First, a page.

The Department of Culture, Sport and Recreation just reminded us that it’s literacy month. I for one was not aware of this because I love reading books, and I have not stopped because books are just another way to entertain your mind and energy.
In this month, heritage plays a national role in terms of culture and language. With tourism continuing to be at the forefront of September days, it’s pretty clear that it means we should embrace our rich history and environments.
In Mpumalanga, we have a rich and unique history in terms of tourism, nature, cultures and the many languages that live. For someone who is an outsider of this pioneering spirit, they see Mpumalanga belonging to the SiSwati people only, and mainly in the city. When one speaks an odd language and you tell them your place of residence is Mpumalanga, you are then asked “how come?”
Besides the famous Siswati and Tsonga languages associated with many residents, there is a unique, mixed and rarely found language in the Mapulana home soil. I have no experienced knowledge as to where the history of the language emerges, or when it came from. I don’t think it’s as clear as daylight like Jan Van Riebeeck.
There have been talks, I overheard, about bringing a Sepulana dictionary to the familiar forefront of literature and books written in the language. I however find myself being in confusion with the idea. I mean who is to say that someone is wrong or “write” in this complex language? Who has an extensive use of creativity flowing to produce a related oxford dictionary of words?
My tongue belongs to the native and unfamiliar language; and I proudly believe I would love to gain more knowledge of Sepulana as much as I do in English. I will familiarize and present myself to reading in vernacular, should the day fall upon us, of the books that will be published.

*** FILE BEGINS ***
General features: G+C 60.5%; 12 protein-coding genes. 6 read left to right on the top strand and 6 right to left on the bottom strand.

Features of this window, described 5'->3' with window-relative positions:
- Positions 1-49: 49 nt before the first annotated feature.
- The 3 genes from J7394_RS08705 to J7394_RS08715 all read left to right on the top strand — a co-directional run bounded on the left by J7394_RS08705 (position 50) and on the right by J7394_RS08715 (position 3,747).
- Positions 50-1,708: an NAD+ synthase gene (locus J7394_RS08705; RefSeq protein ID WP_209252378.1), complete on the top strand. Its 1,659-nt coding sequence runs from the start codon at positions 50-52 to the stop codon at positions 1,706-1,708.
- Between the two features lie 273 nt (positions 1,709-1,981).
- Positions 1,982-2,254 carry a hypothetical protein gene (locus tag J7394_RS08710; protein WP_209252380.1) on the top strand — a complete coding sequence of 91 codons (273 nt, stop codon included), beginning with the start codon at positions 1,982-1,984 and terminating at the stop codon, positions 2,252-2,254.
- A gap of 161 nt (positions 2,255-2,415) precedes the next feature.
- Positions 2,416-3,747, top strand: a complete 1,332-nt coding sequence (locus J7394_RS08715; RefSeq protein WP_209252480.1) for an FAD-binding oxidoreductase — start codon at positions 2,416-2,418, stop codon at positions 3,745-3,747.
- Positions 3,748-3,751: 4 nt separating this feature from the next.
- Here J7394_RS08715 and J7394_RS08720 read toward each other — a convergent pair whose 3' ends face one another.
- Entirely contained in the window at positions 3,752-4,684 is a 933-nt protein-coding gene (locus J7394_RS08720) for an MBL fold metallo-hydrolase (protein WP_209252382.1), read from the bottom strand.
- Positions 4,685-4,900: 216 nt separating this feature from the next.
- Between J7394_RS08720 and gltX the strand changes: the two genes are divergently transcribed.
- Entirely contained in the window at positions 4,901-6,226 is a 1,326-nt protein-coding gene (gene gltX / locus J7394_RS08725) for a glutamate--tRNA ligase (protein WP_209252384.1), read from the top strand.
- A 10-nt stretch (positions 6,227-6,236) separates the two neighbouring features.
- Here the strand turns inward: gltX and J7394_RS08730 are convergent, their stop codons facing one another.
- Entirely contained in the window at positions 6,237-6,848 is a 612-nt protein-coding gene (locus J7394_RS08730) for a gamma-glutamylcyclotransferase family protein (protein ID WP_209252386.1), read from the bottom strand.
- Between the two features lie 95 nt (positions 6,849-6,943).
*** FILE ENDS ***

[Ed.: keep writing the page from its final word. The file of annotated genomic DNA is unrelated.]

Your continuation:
Sepulana is so odd that even when you take it across the country, people will stare at you and try to determine your “country” of existence. It is so sad that after all my years of presently living, I still find it tolerating to explain where Bushbuckridge is and is it on the records of Geography, and is our language recognized.
My other half of my maternal family is Sepedi origin, and whenever I’m with them, I do speak it and blend in as a daughter in the family. However, I just feel pressurized that when they are in my land, I still have to render with their linguistic nature. What happened to “when in Rome, do what the Romans do?”
Either way, its tourism, heritage and literacy month, let us try or figure out reading words in our mother tongues or borrow from others and just for a few days, put our father-tongue (English) in probation and see the difference. It will be difficult for my model C’s suburban children, and some of us who like living with both parental languages on our tongues. But it’s literacy month, where do we begin?
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